Featuring Howard J. Shatz, Senior Economist, RAND Corporation; Professor, Pardee RAND Graduate School; Director, RAND-Initiated Research; and Jacob Shapiro, Associate Professor, Politics and International Affairs, and Co-Director, Empirical Studies of Conflict Project, Princeton University; and author of The Terrorist’s Dilemma: Managing Violent Covert Organizations; moderated by John Mueller, Senior Research Scientist, Mershon Center for International Security Studies, Ohio State University, and Senior Fellow, Cato Institute.
Every imaginable product and service has a price, and yet there is something different about pricing prescription medicines. In the new issue of Regulation, Charles L. Hooper and David R. Henderson say that to “fix” drug pricing, we need more competition, more cost sharing, and the liberalization of some regulations. Also in this issue, Larry Downes describes how rent-seeking and public choice have put a telecom deregulation success story at risk, and Jason Scott Johnston looks at the social cost of carbon – how is it derived and how is it used to justify America’s climate policy?
Centralizing control over assets and activities does not solve problems, it creates them. Whether it is land, water, education, housing, or transportation, federal control creates more bureaucracy, more regulation, less certain funding, and less democracy.
When the Danish newspaper Jyllands-Posten published the cartoons of the prophet Muhammad in 2005, Denmark found itself at the center of a global battle about the freedom of speech. The paper’s culture editor, Flemming Rose, defended the decision to print the 12 drawings, and he quickly came to play a central part in the debate about the limitations to freedom of speech in the 21st century. In The Tyranny of Silence, Flemming Rose provides a personal account of an event that has shaped the debate about what it means to be a citizen in a democracy and how to coexist in a world that is increasingly multicultural, multireligious, and multiethnic.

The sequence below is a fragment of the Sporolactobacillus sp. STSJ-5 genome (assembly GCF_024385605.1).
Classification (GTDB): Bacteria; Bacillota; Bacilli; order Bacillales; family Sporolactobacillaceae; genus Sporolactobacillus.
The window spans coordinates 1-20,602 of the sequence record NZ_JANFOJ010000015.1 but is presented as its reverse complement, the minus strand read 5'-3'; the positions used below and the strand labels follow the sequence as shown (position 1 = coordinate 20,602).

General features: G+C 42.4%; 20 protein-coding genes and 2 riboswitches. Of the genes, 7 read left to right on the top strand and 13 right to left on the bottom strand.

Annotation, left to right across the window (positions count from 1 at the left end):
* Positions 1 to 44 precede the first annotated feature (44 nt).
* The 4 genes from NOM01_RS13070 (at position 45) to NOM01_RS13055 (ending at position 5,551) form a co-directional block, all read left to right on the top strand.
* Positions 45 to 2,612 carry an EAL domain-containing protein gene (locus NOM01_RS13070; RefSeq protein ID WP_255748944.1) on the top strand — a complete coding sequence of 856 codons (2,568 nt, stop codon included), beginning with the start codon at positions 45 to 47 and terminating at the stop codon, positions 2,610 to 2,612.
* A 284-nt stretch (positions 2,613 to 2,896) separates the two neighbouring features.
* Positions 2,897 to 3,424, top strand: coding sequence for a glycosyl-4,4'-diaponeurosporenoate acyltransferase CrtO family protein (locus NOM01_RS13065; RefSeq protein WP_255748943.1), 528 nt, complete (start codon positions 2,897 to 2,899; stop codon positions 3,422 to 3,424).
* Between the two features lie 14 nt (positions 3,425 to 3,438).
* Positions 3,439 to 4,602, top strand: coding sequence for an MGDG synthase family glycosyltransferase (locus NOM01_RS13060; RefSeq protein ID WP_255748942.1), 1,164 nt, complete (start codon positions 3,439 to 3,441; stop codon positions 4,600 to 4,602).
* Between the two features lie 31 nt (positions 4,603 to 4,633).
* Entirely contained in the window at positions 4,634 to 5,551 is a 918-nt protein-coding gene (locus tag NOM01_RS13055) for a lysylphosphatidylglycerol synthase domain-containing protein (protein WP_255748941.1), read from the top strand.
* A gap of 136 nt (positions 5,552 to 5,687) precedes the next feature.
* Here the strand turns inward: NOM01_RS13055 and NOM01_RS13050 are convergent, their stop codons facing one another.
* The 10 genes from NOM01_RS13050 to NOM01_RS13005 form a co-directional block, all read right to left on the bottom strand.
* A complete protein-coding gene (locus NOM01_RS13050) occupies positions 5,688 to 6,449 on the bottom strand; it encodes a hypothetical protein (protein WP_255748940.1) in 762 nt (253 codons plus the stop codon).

The Cato Institute has released its 2014 Annual Report, which documents a dynamic year of growth and productivity. “Libertarianism is the philosophy of freedom,” Cato’s David Boaz writes in his book, The Libertarian Mind. “It is the indispensable framework for the future.” And as the new report demonstrates, the Cato Institute, thanks largely to the generosity of our Sponsors, is leading the charge to apply this framework across the policy spectrum.
Constitutional Money: A Review of the Supreme Court’s Monetary Decisions
Featuring the author Richard H. Timberlake, Jr., Professor Emeritus of Economics, University of Georgia; with comments by Steve H. Hanke, Professor of Applied Economics, The Johns Hopkins University, and Senior Fellow, Cato Institute; and George A. Selgin, Professor of Economics, University of Georgia, and Senior Fellow, Cato Institute; moderated by James A. Dorn, Editor, Cato Journal, and Vice President for Academic Affairs, Cato Institute.
This book reviews nine Supreme Court cases and decisions that dealt with monetary laws, together with a summary history of monetary events and policies — notably, the gold standard and the Federal Reserve System — as they were affected by the Court’s decisions. Several cases and decisions had notable consequences for the monetary history of the United States, and some were blatant misjudgements stimulated by political pressures. The cases included in this book begin with McCulloch v. Maryland (1819) and end with the Gold Clause Cases (1934–35). Those decisions remain in force today. The final chapter describes the adjustments necessary to return to a gold standard and briefly examines other monetary arrangements that would be consistent with the Framers’ Constitution.